The fine schooner J.W. DOANE, on the breakwater at Buffalo, measures 617 tons. She is owned by the Hon, Wiley M. Egan, of Chicago, and was valued at $30,000. Her rating was A 1 1/2. She was a three-master, and one of the finest sailing vessels on the lakes. She was built at Little Sturgeon Bay by Spears & Son in 1874. It is understood that she has been abandoned to the underwriters. The insurance is $25,800 in the Eatna, the Detroit Fire & Marins and the hull pool. She had no cargo, being light from Erie.
      J.W. Hall Great Lakes Marine Scrapbook, No. 2, November, 1882

The storm last night at Buffalo has wrecked the schooners J.W. DOAN and A. MOSS but the crews were saved. The schooner GROTON is on the beach.
      Port Huron Daily Times
      Friday, November 24, 1882

The wrecked schooner J.W. DOANE was sold at the old breakwater this morning to Capt. Maytham for $1,425. Capt. Maytham will strip her.
      J.W. Hall Great Lakes Marine Scrapbook, No. 2, November, 1882

Work has begun on the schooner J.W. DOANE, on the rocks of the red breakwater in the Erie Basin since November last. Two pontoons brought from Port Huron will be used in the work of raising.
      Buffalo Commercial Advertiser
      May 2, 1883 3-8

      . . . . .

Two large chains were put under the schr. DOANE yesterday and the vessel was raised 4 ft. An attempt will be made tonight to pull her off with tugs.
      Buffalo Commercial Advertiser
      May 8, 1883 3-8

      . . . . .

      The schr. J.W. DOANE, on the rocks at the old breakwater, is reported to be in bad condition. Her stern has been raised but she refuses to move.
      Buffalo Commercial Advertiser
      May 17, 1883 3-9

      . . . . .

      The schr. DOANE was raised about 3 ft. yesterday, and her stern would have swung round had not the wind driven the men from their work. Her hull was however, ascertained to be in a good condition, and not split, as was supposed.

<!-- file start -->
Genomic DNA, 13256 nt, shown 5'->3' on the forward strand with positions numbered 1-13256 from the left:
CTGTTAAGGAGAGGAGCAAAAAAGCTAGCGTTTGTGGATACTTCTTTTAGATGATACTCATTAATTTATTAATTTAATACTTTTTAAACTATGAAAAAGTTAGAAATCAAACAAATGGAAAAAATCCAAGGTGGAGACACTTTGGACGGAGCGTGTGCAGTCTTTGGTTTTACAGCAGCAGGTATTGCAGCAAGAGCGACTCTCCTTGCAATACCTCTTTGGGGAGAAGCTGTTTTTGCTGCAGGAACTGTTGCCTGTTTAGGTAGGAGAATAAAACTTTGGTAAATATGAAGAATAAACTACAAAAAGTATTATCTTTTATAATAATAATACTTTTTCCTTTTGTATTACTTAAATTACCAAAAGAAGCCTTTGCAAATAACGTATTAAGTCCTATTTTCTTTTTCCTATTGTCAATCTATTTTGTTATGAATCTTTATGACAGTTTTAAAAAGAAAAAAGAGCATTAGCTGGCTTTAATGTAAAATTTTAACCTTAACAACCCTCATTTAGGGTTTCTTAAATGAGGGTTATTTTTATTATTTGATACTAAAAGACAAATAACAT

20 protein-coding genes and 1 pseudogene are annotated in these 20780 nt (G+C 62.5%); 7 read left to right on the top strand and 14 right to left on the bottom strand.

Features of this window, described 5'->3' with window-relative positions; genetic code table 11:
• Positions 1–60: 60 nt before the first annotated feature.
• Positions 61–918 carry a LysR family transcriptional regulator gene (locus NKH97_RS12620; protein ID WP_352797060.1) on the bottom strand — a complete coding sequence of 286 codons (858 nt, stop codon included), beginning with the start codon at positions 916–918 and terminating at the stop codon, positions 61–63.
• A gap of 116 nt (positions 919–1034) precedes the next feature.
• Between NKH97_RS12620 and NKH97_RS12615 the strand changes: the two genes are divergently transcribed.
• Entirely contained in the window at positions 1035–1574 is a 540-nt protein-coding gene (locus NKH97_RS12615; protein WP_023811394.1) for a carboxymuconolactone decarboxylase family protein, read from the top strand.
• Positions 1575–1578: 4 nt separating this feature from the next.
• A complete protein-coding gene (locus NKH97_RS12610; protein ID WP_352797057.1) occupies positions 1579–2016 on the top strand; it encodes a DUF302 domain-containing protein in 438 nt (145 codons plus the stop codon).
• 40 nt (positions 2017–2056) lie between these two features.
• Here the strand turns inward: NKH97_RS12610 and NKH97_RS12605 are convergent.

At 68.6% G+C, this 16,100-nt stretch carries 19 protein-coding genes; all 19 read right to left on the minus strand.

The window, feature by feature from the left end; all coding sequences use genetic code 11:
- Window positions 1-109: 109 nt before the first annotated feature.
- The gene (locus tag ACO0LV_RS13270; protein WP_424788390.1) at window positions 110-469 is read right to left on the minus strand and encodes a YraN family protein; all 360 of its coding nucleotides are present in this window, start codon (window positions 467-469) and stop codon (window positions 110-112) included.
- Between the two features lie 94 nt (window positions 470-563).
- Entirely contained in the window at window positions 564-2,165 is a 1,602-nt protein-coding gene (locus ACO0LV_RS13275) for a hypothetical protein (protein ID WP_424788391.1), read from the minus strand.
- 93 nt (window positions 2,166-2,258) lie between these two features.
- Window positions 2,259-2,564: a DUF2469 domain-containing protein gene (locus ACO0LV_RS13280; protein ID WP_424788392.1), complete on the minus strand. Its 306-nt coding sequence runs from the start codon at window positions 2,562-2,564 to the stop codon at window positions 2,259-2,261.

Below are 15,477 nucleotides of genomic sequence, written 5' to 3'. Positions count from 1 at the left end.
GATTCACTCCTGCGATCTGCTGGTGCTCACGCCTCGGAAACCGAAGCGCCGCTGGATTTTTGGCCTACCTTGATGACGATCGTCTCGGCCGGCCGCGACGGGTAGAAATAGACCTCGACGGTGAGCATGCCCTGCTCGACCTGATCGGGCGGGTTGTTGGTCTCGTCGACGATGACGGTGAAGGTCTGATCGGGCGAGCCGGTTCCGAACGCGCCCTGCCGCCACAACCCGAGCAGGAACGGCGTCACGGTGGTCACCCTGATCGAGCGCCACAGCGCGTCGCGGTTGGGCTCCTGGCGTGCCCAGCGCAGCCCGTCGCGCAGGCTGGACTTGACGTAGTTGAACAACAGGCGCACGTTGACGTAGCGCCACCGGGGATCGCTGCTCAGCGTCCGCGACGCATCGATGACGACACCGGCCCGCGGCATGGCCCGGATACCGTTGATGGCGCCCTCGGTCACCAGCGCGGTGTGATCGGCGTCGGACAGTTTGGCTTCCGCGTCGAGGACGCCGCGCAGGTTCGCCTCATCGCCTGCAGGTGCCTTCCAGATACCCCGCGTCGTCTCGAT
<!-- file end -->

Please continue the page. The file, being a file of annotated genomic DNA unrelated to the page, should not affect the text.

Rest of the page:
Buffalo Commercial Advertiser
      May 19, 1883 3-9

      . . . . .
      Capt. Higgins, who has been at work on the wrecked schr. J.W. DOANE at Buffalo for nearly a month past, has finally abandoned her, and her spars are being removed. Her anchors, chains, booms, etc., have all been removed. Her stern has been raised several times with pontoons, but she did not move amidships. Her backbone is broken and deck and deck frames all gone.
      Marine Record
      June 16, 1883
      TOTAL LOSSES, 1882
      [Inter Ocean Casualty List]
NOV. 23 -- Schooner J.W. DOANE, at abuffalo. Crew saved.
      J.W. Hall Great Lakes Marine Scrapbook, December, 1882

Schooner J.W. DOANE. U. S. No. 75660. Of 617 tons gross. Built Little Sturgeon, Wis., 1874. Three masted. Wrecked 1882
      Herman Runge List.

Media Type:
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Reason: aground
Lives: nil
Freight: nil
Remarks: Total loss
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Geographic Coverage:
  • New York, United States
    Latitude: 42.88645 Longitude: -78.87837
William R. McNeil
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Maritime History of the Great Lakes
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J. W. Doane (Schooner), U75660, aground, 22 Nov 1882